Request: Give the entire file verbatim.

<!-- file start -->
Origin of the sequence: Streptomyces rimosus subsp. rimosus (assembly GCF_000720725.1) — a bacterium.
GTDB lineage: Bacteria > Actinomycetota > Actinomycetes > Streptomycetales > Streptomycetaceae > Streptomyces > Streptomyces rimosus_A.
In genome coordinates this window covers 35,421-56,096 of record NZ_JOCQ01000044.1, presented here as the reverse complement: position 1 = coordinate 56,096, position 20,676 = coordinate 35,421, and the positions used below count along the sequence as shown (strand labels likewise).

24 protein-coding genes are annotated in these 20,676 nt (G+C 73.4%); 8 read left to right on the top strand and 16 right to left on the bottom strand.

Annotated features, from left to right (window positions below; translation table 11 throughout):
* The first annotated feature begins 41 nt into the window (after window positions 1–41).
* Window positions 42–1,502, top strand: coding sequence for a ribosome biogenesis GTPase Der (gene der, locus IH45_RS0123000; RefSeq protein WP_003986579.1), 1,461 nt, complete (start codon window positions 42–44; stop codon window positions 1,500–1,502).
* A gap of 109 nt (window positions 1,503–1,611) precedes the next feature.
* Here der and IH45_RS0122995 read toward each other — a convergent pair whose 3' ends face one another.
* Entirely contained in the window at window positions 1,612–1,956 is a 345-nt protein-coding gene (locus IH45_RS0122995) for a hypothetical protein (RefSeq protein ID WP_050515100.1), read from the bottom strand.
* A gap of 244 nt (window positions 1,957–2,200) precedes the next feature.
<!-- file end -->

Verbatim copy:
Origin of the sequence: Streptomyces rimosus subsp. rimosus (assembly GCF_000720725.1) — a bacterium.
GTDB lineage: Bacteria > Actinomycetota > Actinomycetes > Streptomycetales > Streptomycetaceae > Streptomyces > Streptomyces rimosus_A.
In genome coordinates this window covers 35,421-56,096 of record NZ_JOCQ01000044.1, presented here as the reverse complement: position 1 = coordinate 56,096, position 20,676 = coordinate 35,421, and the positions used below count along the sequence as shown (strand labels likewise).

24 protein-coding genes are annotated in these 20,676 nt (G+C 73.4%); 8 read left to right on the top strand and 16 right to left on the bottom strand.

Annotated features, from left to right (window positions below; translation table 11 throughout):
* The first annotated feature begins 41 nt into the window (after window positions 1–41).
* Window positions 42–1,502, top strand: coding sequence for a ribosome biogenesis GTPase Der (gene der, locus IH45_RS0123000; RefSeq protein WP_003986579.1), 1,461 nt, complete (start codon window positions 42–44; stop codon window positions 1,500–1,502).
* A gap of 109 nt (window positions 1,503–1,611) precedes the next feature.
* Here der and IH45_RS0122995 read toward each other — a convergent pair whose 3' ends face one another.
* Entirely contained in the window at window positions 1,612–1,956 is a 345-nt protein-coding gene (locus IH45_RS0122995) for a hypothetical protein (RefSeq protein ID WP_050515100.1), read from the bottom strand.
* A gap of 244 nt (window positions 1,957–2,200) precedes the next feature.